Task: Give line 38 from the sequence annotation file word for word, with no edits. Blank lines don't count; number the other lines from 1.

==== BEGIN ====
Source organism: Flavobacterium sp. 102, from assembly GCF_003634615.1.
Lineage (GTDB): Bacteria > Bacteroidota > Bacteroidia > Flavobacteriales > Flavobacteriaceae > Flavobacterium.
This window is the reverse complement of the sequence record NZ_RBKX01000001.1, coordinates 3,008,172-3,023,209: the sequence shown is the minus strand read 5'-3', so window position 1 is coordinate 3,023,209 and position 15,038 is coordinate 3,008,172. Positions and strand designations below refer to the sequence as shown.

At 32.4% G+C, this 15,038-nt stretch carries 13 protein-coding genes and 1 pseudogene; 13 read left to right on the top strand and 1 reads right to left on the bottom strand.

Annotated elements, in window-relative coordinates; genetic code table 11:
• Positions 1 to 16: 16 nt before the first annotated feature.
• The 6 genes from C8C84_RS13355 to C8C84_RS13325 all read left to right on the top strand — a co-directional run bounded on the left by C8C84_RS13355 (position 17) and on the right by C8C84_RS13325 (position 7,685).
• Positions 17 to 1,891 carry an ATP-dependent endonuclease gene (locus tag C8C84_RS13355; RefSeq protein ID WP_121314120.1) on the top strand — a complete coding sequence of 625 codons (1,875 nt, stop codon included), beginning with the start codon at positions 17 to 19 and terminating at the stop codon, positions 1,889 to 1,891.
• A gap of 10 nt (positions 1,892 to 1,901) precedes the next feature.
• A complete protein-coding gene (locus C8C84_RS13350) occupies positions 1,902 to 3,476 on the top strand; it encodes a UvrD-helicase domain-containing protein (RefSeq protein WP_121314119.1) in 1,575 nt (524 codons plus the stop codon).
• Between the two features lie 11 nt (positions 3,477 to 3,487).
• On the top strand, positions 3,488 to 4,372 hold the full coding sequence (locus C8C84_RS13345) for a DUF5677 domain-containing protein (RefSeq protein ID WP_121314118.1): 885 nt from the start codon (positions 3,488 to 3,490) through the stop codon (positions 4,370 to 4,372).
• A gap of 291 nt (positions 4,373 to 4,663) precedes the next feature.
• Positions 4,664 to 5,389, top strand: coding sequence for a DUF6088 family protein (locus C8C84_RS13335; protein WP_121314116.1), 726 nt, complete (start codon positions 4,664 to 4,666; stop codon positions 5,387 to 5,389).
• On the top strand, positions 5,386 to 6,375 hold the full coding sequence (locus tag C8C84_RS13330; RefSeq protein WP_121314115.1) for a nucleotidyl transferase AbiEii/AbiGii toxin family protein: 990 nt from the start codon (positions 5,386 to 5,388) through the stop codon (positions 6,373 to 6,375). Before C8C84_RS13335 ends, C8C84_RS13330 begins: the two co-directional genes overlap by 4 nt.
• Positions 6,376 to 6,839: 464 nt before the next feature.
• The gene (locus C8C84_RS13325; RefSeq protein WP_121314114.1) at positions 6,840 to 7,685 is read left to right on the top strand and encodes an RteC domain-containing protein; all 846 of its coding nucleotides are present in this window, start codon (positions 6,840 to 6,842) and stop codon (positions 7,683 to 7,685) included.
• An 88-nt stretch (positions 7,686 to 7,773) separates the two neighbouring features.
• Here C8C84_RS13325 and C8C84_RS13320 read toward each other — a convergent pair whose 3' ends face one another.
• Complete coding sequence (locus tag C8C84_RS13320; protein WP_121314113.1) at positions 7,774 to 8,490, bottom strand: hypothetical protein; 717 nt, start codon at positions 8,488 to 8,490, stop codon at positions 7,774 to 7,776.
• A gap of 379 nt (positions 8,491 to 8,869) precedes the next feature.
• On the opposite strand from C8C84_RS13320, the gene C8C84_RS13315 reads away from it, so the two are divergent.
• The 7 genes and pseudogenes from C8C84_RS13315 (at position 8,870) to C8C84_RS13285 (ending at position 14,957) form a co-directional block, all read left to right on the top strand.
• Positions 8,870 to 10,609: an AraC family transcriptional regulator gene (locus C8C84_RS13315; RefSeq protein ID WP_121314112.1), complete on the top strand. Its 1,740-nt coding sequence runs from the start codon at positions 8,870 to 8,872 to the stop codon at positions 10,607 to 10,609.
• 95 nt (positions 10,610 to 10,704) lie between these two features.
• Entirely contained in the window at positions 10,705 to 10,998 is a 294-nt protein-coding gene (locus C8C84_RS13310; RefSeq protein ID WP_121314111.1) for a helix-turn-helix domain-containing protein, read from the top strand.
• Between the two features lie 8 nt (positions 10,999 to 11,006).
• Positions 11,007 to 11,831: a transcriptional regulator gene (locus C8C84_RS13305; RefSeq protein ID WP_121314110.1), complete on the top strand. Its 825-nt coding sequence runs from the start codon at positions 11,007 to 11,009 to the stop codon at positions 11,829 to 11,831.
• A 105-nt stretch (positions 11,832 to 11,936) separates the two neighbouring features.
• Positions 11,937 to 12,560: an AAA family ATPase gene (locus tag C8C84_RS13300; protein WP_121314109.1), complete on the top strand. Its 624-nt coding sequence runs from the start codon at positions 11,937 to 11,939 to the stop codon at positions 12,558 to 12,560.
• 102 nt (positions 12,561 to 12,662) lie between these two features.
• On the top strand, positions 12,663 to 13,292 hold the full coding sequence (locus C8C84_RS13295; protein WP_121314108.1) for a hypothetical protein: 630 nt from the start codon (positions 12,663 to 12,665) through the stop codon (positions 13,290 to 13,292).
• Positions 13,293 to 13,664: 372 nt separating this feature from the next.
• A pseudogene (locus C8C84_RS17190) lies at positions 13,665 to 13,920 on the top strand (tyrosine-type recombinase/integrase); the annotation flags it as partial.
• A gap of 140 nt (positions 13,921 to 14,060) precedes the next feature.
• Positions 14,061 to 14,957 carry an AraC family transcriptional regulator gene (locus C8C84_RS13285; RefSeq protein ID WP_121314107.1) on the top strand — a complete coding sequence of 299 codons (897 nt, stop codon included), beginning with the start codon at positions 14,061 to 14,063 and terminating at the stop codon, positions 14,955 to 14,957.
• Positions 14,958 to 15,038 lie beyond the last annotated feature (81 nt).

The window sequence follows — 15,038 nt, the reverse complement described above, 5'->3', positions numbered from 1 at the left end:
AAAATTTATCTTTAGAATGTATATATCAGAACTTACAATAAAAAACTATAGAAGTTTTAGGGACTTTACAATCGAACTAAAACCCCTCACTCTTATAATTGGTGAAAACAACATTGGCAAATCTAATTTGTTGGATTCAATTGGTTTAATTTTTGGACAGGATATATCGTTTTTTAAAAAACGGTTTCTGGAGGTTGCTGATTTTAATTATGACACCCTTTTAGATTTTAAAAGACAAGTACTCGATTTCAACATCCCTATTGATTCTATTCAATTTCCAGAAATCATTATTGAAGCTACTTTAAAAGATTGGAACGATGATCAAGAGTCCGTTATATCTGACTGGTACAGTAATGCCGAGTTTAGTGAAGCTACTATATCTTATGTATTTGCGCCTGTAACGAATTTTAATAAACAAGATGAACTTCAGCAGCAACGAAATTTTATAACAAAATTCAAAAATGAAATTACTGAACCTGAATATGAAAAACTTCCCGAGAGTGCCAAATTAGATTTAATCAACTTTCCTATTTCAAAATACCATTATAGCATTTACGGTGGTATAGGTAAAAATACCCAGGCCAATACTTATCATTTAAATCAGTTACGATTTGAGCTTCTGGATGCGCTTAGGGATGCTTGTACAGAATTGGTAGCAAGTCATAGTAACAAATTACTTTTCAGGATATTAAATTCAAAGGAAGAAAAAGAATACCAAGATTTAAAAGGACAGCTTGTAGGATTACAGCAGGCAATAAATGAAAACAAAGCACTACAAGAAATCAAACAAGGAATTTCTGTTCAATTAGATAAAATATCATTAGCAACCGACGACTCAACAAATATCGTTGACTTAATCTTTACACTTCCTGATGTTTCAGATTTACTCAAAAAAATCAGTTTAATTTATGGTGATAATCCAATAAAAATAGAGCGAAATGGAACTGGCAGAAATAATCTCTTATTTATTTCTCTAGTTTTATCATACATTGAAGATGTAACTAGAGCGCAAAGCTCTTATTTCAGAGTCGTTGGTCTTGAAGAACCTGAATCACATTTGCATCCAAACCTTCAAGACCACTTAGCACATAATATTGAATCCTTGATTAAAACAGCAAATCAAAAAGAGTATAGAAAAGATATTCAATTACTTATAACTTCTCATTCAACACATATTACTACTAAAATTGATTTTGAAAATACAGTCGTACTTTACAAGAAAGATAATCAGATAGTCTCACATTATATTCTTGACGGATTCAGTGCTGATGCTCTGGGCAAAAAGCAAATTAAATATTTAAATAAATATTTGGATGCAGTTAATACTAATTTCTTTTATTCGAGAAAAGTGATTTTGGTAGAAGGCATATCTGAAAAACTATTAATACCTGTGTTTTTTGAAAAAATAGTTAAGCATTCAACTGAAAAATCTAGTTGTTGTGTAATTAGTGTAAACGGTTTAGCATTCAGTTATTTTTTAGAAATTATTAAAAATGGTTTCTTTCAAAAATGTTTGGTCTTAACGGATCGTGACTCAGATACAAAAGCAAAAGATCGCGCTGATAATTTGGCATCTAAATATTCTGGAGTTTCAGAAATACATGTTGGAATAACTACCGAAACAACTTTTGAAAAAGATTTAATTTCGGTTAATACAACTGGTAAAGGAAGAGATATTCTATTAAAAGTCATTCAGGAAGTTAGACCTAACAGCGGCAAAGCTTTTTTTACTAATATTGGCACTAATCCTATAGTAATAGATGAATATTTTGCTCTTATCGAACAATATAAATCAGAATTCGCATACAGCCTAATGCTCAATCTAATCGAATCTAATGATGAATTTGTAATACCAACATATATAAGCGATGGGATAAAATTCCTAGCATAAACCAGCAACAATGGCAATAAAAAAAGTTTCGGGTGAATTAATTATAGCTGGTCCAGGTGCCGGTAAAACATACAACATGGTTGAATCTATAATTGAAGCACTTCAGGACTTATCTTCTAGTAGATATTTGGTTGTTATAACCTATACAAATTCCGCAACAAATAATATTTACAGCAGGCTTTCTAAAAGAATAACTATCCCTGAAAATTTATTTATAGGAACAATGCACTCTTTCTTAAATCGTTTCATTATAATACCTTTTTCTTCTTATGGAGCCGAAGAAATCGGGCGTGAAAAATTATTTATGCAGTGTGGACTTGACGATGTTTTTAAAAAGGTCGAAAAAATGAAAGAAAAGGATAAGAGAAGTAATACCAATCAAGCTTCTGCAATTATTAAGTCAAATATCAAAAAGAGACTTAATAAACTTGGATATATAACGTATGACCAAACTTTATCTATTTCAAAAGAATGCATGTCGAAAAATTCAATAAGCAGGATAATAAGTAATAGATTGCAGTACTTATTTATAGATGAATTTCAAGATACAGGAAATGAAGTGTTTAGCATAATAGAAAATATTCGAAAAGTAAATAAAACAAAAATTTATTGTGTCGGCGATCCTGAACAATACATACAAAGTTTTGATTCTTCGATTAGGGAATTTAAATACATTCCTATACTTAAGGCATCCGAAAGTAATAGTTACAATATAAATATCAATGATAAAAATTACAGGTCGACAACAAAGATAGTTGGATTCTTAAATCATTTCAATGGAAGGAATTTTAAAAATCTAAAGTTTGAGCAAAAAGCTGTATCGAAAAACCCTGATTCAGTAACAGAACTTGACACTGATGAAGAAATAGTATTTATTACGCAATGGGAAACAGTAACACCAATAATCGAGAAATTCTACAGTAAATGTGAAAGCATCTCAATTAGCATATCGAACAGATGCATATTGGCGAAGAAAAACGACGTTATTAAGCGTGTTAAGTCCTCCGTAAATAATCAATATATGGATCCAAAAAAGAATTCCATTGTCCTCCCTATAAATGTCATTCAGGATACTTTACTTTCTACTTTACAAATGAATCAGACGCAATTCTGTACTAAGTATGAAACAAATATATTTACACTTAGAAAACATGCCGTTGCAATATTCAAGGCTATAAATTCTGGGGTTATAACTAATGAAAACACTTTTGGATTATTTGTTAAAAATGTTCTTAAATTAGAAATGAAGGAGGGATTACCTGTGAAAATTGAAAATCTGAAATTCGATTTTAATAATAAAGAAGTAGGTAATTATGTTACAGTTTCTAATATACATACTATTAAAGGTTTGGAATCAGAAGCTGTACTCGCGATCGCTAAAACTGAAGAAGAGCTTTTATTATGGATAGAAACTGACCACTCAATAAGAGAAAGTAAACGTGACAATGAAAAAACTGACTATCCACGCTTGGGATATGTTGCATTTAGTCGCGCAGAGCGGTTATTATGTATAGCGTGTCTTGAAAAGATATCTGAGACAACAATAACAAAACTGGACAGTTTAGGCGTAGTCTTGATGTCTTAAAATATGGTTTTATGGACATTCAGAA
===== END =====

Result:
The window sequence follows — 15,038 nt, the reverse complement described above, 5'->3', positions numbered from 1 at the left end: